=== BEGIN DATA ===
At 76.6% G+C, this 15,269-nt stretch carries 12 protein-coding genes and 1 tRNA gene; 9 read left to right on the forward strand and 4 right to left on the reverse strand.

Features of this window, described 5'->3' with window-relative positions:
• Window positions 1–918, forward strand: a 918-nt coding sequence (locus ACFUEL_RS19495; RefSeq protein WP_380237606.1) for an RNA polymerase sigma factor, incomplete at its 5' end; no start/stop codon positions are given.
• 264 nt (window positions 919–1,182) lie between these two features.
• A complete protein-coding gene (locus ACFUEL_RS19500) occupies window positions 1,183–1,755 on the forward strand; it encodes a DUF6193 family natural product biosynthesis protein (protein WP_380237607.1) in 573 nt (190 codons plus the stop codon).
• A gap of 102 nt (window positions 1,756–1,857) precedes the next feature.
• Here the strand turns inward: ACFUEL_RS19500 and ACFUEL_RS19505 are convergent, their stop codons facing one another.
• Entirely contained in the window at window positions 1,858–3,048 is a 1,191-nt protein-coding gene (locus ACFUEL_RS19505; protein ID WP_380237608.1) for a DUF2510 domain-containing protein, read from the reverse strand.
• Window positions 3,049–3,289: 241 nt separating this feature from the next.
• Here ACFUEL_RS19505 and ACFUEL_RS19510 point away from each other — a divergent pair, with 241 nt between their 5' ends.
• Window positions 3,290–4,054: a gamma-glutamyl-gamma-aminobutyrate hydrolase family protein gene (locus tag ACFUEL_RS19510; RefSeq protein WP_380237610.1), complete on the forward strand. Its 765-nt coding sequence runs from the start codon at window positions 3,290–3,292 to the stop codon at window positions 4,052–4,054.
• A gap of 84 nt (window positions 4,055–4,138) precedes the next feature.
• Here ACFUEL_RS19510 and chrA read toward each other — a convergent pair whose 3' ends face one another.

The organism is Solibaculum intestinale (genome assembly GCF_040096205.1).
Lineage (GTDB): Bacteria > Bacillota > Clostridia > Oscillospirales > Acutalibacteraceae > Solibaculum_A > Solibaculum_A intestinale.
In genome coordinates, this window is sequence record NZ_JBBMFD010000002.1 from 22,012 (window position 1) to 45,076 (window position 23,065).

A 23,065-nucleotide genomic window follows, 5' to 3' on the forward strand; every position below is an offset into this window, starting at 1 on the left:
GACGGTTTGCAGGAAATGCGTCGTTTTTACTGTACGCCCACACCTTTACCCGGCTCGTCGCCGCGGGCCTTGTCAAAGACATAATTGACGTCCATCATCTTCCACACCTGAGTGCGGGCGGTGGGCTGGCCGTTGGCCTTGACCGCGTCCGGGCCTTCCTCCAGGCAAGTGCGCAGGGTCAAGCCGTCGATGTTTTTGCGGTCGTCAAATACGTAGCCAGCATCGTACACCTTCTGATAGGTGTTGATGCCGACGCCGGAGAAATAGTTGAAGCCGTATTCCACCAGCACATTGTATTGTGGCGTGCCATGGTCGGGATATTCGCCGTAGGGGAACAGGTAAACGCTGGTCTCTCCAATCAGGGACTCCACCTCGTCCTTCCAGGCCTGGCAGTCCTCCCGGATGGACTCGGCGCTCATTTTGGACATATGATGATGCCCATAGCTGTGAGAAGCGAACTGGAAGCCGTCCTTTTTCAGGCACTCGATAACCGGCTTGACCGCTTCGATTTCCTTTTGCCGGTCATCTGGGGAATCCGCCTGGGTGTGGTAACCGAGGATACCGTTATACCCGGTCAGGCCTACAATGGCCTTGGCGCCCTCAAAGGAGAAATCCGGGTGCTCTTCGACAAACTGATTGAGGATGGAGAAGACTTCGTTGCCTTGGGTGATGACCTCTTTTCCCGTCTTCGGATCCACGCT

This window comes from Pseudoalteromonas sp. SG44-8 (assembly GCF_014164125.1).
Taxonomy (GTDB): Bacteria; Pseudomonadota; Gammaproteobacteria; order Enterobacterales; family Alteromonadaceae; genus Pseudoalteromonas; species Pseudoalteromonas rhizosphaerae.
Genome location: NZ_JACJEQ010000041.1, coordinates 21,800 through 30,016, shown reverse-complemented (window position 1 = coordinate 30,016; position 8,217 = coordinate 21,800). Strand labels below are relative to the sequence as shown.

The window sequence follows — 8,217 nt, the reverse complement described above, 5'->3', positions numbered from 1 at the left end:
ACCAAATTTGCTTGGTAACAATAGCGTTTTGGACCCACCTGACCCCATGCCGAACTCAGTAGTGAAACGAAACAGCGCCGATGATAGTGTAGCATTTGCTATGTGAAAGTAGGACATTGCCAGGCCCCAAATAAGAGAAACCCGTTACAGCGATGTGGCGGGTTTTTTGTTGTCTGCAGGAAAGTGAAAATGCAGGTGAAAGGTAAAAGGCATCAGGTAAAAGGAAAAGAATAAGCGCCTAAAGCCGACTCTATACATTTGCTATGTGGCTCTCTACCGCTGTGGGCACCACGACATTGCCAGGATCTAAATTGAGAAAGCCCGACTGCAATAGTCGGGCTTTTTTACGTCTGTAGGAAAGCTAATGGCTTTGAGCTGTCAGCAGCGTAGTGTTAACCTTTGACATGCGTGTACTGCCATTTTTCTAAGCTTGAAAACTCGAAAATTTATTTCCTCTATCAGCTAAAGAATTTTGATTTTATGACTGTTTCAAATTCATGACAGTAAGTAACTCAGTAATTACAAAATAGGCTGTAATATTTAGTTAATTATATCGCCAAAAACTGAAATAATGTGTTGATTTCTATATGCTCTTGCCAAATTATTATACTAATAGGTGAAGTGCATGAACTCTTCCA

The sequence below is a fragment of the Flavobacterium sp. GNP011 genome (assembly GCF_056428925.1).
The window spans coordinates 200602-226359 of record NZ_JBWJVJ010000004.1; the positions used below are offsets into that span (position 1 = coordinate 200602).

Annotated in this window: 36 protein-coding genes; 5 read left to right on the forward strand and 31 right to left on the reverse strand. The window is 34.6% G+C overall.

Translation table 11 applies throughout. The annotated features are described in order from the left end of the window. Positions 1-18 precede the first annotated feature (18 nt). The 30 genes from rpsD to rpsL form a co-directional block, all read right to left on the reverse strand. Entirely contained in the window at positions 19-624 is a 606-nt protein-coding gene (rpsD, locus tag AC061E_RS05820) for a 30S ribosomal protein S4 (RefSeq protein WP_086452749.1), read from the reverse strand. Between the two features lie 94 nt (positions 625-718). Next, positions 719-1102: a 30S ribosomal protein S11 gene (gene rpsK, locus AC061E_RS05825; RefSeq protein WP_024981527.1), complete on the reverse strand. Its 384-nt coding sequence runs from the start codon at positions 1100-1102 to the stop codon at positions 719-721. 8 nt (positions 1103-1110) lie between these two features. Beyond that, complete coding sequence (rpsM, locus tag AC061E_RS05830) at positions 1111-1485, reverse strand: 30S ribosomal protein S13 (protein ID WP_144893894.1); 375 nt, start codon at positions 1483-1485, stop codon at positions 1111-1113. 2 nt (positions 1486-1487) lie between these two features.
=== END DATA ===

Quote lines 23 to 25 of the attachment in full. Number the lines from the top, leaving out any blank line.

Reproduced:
ACCAAATTTGCTTGGTAACAATAGCGTTTTGGACCCACCTGACCCCATGCCGAACTCAGTAGTGAAACGAAACAGCGCCGATGATAGTGTAGCATTTGCTATGTGAAAGTAGGACATTGCCAGGCCCCAAATAAGAGAAACCCGTTACAGCGATGTGGCGGGTTTTTTGTTGTCTGCAGGAAAGTGAAAATGCAGGTGAAAGGTAAAAGGCATCAGGTAAAAGGAAAAGAATAAGCGCCTAAAGCCGACTCTATACATTTGCTATGTGGCTCTCTACCGCTGTGGGCACCACGACATTGCCAGGATCTAAATTGAGAAAGCCCGACTGCAATAGTCGGGCTTTTTTACGTCTGTAGGAAAGCTAATGGCTTTGAGCTGTCAGCAGCGTAGTGTTAACCTTTGACATGCGTGTACTGCCATTTTTCTAAGCTTGAAAACTCGAAAATTTATTTCCTCTATCAGCTAAAGAATTTTGATTTTATGACTGTTTCAAATTCATGACAGTAAGTAACTCAGTAATTACAAAATAGGCTGTAATATTTAGTTAATTATATCGCCAAAAACTGAAATAATGTGTTGATTTCTATATGCTCTTGCCAAATTATTATACTAATAGGTGAAGTGCATGAACTCTTCCA

The sequence below is a fragment of the Flavobacterium sp. GNP011 genome (assembly GCF_056428925.1).
The window spans coordinates 200602-226359 of record NZ_JBWJVJ010000004.1; the positions used below are offsets into that span (position 1 = coordinate 200602).